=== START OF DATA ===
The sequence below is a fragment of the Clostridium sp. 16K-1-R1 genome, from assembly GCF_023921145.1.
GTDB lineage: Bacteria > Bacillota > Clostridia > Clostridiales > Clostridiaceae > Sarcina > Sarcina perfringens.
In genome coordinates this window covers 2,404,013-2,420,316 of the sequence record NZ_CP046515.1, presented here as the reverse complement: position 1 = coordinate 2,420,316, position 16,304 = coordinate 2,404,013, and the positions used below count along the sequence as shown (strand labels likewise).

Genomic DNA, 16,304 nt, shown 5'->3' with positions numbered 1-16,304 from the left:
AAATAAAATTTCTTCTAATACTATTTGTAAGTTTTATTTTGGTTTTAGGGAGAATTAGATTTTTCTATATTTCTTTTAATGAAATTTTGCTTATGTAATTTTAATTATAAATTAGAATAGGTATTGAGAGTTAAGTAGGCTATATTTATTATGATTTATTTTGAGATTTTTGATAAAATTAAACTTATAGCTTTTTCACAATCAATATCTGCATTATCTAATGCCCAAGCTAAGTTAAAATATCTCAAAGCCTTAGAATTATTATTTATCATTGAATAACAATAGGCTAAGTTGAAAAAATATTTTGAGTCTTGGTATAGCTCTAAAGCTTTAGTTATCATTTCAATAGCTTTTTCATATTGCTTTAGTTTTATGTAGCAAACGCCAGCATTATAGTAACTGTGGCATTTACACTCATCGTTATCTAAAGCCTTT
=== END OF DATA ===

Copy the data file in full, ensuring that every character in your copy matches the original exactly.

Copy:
The sequence below is a fragment of the Clostridium sp. 16K-1-R1 genome, from assembly GCF_023921145.1.
GTDB lineage: Bacteria > Bacillota > Clostridia > Clostridiales > Clostridiaceae > Sarcina > Sarcina perfringens.
In genome coordinates this window covers 2,404,013-2,420,316 of the sequence record NZ_CP046515.1, presented here as the reverse complement: position 1 = coordinate 2,420,316, position 16,304 = coordinate 2,404,013, and the positions used below count along the sequence as shown (strand labels likewise).

Genomic DNA, 16,304 nt, shown 5'->3' with positions numbered 1-16,304 from the left:
AAATAAAATTTCTTCTAATACTATTTGTAAGTTTTATTTTGGTTTTAGGGAGAATTAGATTTTTCTATATTTCTTTTAATGAAATTTTGCTTATGTAATTTTAATTATAAATTAGAATAGGTATTGAGAGTTAAGTAGGCTATATTTATTATGATTTATTTTGAGATTTTTGATAAAATTAAACTTATAGCTTTTTCACAATCAATATCTGCATTATCTAATGCCCAAGCTAAGTTAAAATATCTCAAAGCCTTAGAATTATTATTTATCATTGAATAACAATAGGCTAAGTTGAAAAAATATTTTGAGTCTTGGTATAGCTCTAAAGCTTTAGTTATCATTTCAATAGCTTTTTCATATTGCTTTAGTTTTATGTAGCAAACGCCAGCATTATAGTAACTGTGGCATTTACACTCATCGTTATCTAAAGCCTTT